why twitter is by far the worst social media platform for skeptics
Well ladies and gentlemen, I finally broke down and did something I’m not that proud of. I let myself get into a Twitter fight to figure out the mechanics of a protracted debate on that platform and it was miserable. Now, my usual debate tactics are fairly old school and developed in a longform world. One of my favorite ones is using social media or the comments to take the time and effort, bite the bullet, and tackle Gish Gallops, a crank’s best friend when it comes to spreading bullshit. Outside the confines of a typical debate, the gallop is intended to intimidate with the sheer length of the wall of text and its appearance of thorough research. Diving on this grenade to do an inline shredding both shows it as the nonsense it actually is, and shakes the crank’s confidence that he can get away with simply throwing enough falsehoods en masse. It’s the perfect application of Brandolini’s Law, and social media can, and does give you the ability to exert whatever effort you need to tackle the stream of bullshit coming from trolls, quacks, and pseudoscientists.
Except Twitter. With its 140 character limit, even with the ability to embed a tweet and links not counting against your total, you basically have an utter lack of logical runway space. You’re reduced to quips, one-liners, memes in superficial rebuttals, and every new user involved in the conversation takes away your textual oxygen, especially when the handles get long. And by the time you’re working on the next part of your tweet storm, there’s a rebuttal intended to interrupt your argument midway. You’re essentially trying to get up to speed on a bike while having to pause to let people jam a stick in the spokes. At best, you’ll turn into zinger-spewing machine trying to play catch up, and even if all the zingers land, you’ll end up talking a lot and not saying much of substance because you have no room to do so. On the other side of the equation, the trolls have a rapid-fire bullshit cannon and a flood of easily digestible memes designed to suck the oxygen out of a debate.
When you’re writing a piece of software, there’s your idea of how users will interact with it, and how users actually interact with it, and a lot of times in software that’s intended for the general public, those things will be at odds. It’s not that Jack Dorsey went out of his way to build a tool for cranks and partisan shock jocks to spread the greatest amount of bullshit with the least amount of effort in quotable, bite-sized chunks. He was actually going for a service that enriched your typical text messages, which were limited of 140 character strings, hence the limit we have today, but then pivoted to a kind of online broadcasting service for little status updates. It was great for news organizations to blast their headlines across the web, comedians’ one liners, and teasers for more in depth content. But over the years, everything sort of shifted away from encouraging people to click a link into having your quip read, liked, and retweeted being a goal in and of itself. Instead of a start of a conversation or a peek into a thought, it’s now the conversation in itself.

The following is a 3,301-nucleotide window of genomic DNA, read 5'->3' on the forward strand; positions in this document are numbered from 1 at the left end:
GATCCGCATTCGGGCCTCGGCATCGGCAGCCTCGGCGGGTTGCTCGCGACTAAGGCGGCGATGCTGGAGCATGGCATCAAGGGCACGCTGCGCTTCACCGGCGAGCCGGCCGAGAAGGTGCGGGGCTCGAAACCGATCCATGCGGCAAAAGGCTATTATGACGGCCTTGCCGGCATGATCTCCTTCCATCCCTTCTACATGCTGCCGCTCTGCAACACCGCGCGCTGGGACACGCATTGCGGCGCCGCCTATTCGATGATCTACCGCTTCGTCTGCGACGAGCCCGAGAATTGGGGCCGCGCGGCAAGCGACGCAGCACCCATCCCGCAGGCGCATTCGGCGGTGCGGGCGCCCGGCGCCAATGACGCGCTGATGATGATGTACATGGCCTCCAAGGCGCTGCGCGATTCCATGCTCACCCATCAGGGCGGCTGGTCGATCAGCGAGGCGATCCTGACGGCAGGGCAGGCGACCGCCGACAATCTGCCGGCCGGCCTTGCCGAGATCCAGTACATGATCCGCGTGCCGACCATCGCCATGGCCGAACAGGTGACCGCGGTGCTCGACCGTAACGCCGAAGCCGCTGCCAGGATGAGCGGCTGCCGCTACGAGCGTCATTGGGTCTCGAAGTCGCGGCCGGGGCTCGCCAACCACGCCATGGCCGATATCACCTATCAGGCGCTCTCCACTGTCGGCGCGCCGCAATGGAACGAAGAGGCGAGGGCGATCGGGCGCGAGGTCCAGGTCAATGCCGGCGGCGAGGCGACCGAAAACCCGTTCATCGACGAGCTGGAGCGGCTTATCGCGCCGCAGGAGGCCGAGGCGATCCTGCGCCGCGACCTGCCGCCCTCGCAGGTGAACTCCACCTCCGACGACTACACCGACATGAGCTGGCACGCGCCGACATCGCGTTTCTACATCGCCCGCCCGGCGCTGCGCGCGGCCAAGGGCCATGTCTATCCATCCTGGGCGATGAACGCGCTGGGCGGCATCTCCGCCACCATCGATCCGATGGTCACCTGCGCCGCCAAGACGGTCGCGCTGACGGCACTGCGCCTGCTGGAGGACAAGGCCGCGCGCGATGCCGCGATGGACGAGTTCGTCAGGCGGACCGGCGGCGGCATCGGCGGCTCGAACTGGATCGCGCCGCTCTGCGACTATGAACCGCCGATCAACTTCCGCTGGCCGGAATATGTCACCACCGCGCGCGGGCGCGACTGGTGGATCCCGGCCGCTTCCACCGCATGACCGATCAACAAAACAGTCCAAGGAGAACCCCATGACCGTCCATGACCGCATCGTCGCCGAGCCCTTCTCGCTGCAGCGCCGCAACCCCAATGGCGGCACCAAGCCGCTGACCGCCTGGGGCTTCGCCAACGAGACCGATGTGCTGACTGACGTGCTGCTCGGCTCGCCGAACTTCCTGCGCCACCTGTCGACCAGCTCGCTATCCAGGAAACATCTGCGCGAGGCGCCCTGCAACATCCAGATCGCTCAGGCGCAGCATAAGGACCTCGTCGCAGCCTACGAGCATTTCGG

Again, there’s nothing wrong with a teaser for a link, hell I do that myself all the time, but when an entire political party’s viewpoint on very complicated issues fits into a tweet or a meme that you can attach to one and that’s what the media will cover as news, that’s a problem. Why do you think Trump, or Deepak Chopra, or hyper-partisan hacks love Twitter so much? All they need to do is set the general tone of the conversation, or word simplistic errors as some profound or common sense insight, let it loose into the world and just let Brandolini’s Law take its toll on the critics. You know that old line about why it’s a bad idea to argue with stupid people because they will drag you down to their level and beat you with experience? It should be amended to never arguing with Twitter heavyweights, who will drag you down to fewer than 140 characters and gag you with mentions and hashtags. The only way they can be effectively debunked is by being dragged into longform.
But how? Well, it needs to start with a dose of healthy disrespect for Twitter punditry first and foremost. Just like we say that if one’s critical thoughts fit on a bumper sticker, they probably need work, we need to do the same with tweets, since after all, they are basically the new bumper sticker. We need to consistently point out that Twitter fights are arguments by sloganeering and anyone unwilling to develop their thoughts in a longer form lacks the ability to do so, or take on longer term dissections on something like Medium that can link to your Twitter account anyway. Does your target scoff at you taking the time and effort to do a proper debunking with links and stats? Now you have the license to use zingers about his or her inability to face criticism and mocking you for actually being able to spend more than 140 characters on a thought. Bullshit artists are strongest where they can say the least. Don’t let them stay in their comfort zone. They’re looking for quick verbal blitzkriegs, you want to lure them into your version of the Battle of Stalingrad.